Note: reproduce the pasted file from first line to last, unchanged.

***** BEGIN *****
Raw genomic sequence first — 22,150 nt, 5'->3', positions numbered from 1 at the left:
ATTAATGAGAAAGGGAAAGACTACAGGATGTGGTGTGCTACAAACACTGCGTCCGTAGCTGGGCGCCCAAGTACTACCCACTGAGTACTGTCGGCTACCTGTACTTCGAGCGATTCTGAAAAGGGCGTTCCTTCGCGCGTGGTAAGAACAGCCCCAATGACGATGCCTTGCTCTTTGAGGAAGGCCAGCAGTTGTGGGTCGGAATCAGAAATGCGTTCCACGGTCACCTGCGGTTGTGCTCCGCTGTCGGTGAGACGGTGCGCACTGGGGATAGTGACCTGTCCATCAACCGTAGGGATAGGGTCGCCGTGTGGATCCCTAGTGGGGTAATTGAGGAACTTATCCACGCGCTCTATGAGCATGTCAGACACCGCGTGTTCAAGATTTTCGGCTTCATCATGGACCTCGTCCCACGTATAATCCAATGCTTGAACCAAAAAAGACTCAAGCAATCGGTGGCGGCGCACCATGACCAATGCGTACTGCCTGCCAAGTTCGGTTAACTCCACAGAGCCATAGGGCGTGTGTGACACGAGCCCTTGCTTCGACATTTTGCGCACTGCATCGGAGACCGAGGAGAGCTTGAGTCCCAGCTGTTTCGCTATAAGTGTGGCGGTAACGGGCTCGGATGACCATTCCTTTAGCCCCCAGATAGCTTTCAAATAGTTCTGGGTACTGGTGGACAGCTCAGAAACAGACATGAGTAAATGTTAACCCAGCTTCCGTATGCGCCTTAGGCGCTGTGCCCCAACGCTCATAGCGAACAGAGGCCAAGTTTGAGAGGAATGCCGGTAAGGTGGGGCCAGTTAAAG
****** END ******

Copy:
Raw genomic sequence first — 22,150 nt, 5'->3', positions numbered from 1 at the left:
ATTAATGAGAAAGGGAAAGACTACAGGATGTGGTGTGCTACAAACACTGCGTCCGTAGCTGGGCGCCCAAGTACTACCCACTGAGTACTGTCGGCTACCTGTACTTCGAGCGATTCTGAAAAGGGCGTTCCTTCGCGCGTGGTAAGAACAGCCCCAATGACGATGCCTTGCTCTTTGAGGAAGGCCAGCAGTTGTGGGTCGGAATCAGAAATGCGTTCCACGGTCACCTGCGGTTGTGCTCCGCTGTCGGTGAGACGGTGCGCACTGGGGATAGTGACCTGTCCATCAACCGTAGGGATAGGGTCGCCGTGTGGATCCCTAGTGGGGTAATTGAGGAACTTATCCACGCGCTCTATGAGCATGTCAGACACCGCGTGTTCAAGATTTTCGGCTTCATCATGGACCTCGTCCCACGTATAATCCAATGCTTGAACCAAAAAAGACTCAAGCAATCGGTGGCGGCGCACCATGACCAATGCGTACTGCCTGCCAAGTTCGGTTAACTCCACAGAGCCATAGGGCGTGTGTGACACGAGCCCTTGCTTCGACATTTTGCGCACTGCATCGGAGACCGAGGAGAGCTTGAGTCCCAGCTGTTTCGCTATAAGTGTGGCGGTAACGGGCTCGGATGACCATTCCTTTAGCCCCCAGATAGCTTTCAAATAGTTCTGGGTACTGGTGGACAGCTCAGAAACAGACATGAGTAAATGTTAACCCAGCTTCCGTATGCGCCTTAGGCGCTGTGCCCCAACGCTCATAGCGAACAGAGGCCAAGTTTGAGAGGAATGCCGGTAAGGTGGGGCCAGTTAAAG